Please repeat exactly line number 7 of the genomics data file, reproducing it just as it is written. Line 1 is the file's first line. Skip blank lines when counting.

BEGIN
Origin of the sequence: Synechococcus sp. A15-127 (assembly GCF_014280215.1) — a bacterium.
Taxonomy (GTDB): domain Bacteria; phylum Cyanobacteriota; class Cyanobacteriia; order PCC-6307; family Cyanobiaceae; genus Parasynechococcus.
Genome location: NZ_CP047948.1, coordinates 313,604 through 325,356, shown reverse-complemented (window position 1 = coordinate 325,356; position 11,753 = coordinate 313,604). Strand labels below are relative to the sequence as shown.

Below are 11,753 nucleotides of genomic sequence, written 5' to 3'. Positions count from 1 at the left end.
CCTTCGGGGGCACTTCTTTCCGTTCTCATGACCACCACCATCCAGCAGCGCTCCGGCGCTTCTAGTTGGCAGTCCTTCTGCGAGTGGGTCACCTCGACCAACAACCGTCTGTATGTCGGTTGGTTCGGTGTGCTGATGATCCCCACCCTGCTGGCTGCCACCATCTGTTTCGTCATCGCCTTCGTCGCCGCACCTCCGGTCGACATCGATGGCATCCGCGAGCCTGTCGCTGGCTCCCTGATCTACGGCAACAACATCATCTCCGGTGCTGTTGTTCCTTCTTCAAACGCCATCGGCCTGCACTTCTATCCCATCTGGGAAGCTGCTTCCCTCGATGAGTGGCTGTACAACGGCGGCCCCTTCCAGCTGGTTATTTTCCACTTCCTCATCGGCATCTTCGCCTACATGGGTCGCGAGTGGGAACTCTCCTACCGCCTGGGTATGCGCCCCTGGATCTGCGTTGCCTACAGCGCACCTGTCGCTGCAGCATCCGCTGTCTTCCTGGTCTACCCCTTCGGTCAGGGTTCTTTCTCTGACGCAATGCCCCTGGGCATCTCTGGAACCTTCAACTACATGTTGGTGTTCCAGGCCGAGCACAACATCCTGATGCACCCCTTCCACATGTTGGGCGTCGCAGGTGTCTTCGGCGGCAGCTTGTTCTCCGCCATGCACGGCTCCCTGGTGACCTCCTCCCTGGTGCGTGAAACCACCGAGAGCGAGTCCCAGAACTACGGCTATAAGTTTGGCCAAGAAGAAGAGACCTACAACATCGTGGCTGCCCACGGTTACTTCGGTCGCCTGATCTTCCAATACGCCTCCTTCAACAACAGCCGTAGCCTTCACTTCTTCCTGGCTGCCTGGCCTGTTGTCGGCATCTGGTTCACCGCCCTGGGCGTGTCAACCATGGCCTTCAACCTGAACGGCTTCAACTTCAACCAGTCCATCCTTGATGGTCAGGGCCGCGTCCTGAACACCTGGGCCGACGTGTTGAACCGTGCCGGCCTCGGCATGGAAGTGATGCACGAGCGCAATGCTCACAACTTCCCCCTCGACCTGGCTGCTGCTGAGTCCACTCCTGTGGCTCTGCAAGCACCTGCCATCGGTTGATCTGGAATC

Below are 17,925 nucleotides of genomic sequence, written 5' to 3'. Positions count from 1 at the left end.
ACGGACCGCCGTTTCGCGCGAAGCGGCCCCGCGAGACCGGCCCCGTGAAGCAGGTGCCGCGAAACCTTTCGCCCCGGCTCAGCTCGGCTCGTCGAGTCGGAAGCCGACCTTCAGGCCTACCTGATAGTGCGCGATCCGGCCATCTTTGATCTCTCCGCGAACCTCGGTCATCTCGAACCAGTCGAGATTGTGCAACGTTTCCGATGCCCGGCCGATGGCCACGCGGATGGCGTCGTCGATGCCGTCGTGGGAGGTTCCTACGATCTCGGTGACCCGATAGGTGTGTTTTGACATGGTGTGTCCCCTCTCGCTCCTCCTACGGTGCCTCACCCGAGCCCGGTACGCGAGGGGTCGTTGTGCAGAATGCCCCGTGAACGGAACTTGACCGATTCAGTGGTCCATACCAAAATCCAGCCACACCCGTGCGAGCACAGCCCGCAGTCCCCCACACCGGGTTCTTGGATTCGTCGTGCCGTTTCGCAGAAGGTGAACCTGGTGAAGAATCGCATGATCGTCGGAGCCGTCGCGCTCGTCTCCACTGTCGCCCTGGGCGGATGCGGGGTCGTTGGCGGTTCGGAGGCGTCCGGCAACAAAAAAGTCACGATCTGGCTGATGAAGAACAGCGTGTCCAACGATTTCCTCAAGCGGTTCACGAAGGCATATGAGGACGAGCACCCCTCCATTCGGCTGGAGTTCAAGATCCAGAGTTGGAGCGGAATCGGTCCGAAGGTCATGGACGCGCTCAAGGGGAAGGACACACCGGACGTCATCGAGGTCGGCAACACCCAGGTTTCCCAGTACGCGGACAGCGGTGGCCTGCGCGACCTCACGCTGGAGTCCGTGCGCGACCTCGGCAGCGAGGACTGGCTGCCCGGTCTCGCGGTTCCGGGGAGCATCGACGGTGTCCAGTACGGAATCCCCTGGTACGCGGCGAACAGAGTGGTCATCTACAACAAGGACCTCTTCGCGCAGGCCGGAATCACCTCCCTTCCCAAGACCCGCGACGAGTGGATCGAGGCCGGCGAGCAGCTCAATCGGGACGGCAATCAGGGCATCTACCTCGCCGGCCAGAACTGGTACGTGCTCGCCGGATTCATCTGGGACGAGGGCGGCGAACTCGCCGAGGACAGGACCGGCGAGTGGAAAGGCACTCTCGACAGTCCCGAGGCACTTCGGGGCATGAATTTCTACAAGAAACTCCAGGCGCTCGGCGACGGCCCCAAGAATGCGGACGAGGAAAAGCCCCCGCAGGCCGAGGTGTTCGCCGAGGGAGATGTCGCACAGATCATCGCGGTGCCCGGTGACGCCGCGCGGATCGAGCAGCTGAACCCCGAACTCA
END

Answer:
ACGGACCGCCGTTTCGCGCGAAGCGGCCCCGCGAGACCGGCCCCGTGAAGCAGGTGCCGCGAAACCTTTCGCCCCGGCTCAGCTCGGCTCGTCGAGTCGGAAGCCGACCTTCAGGCCTACCTGATAGTGCGCGATCCGGCCATCTTTGATCTCTCCGCGAACCTCGGTCATCTCGAACCAGTCGAGATTGTGCAACGTTTCCGATGCCCGGCCGATGGCCACGCGGATGGCGTCGTCGATGCCGTCGTGGGAGGTTCCTACGATCTCGGTGACCCGATAGGTGTGTTTTGACATGGTGTGTCCCCTCTCGCTCCTCCTACGGTGCCTCACCCGAGCCCGGTACGCGAGGGGTCGTTGTGCAGAATGCCCCGTGAACGGAACTTGACCGATTCAGTGGTCCATACCAAAATCCAGCCACACCCGTGCGAGCACAGCCCGCAGTCCCCCACACCGGGTTCTTGGATTCGTCGTGCCGTTTCGCAGAAGGTGAACCTGGTGAAGAATCGCATGATCGTCGGAGCCGTCGCGCTCGTCTCCACTGTCGCCCTGGGCGGATGCGGGGTCGTTGGCGGTTCGGAGGCGTCCGGCAACAAAAAAGTCACGATCTGGCTGATGAAGAACAGCGTGTCCAACGATTTCCTCAAGCGGTTCACGAAGGCATATGAGGACGAGCACCCCTCCATTCGGCTGGAGTTCAAGATCCAGAGTTGGAGCGGAATCGGTCCGAAGGTCATGGACGCGCTCAAGGGGAAGGACACACCGGACGTCATCGAGGTCGGCAACACCCAGGTTTCCCAGTACGCGGACAGCGGTGGCCTGCGCGACCTCACGCTGGAGTCCGTGCGCGACCTCGGCAGCGAGGACTGGCTGCCCGGTCTCGCGGTTCCGGGGAGCATCGACGGTGTCCAGTACGGAATCCCCTGGTACGCGGCGAACAGAGTGGTCATCTACAACAAGGACCTCTTCGCGCAGGCCGGAATCACCTCCCTTCCCAAGACCCGCGACGAGTGGATCGAGGCCGGCGAGCAGCTCAATCGGGACGGCAATCAGGGCATCTACCTCGCCGGCCAGAACTGGTACGTGCTCGCCGGATTCATCTGGGACGAGGGCGGCGAACTCGCCGAGGACAGGACCGGCGAGTGGAAAGGCACTCTCGACAGTCCCGAGGCACTTCGGGGCATGAATTTCTACAAGAAACTCCAGGCGCTCGGCGACGGCCCCAAGAATGCGGACGAGGAAAAGCCCCCGCAGGCCGAGGTGTTCGCCGAGGGAGATGTCGCACAGATCATCGCGGTGCCCGGTGACGCCGCGCGGATCGAGCAGCTGAACCCCGAACTCA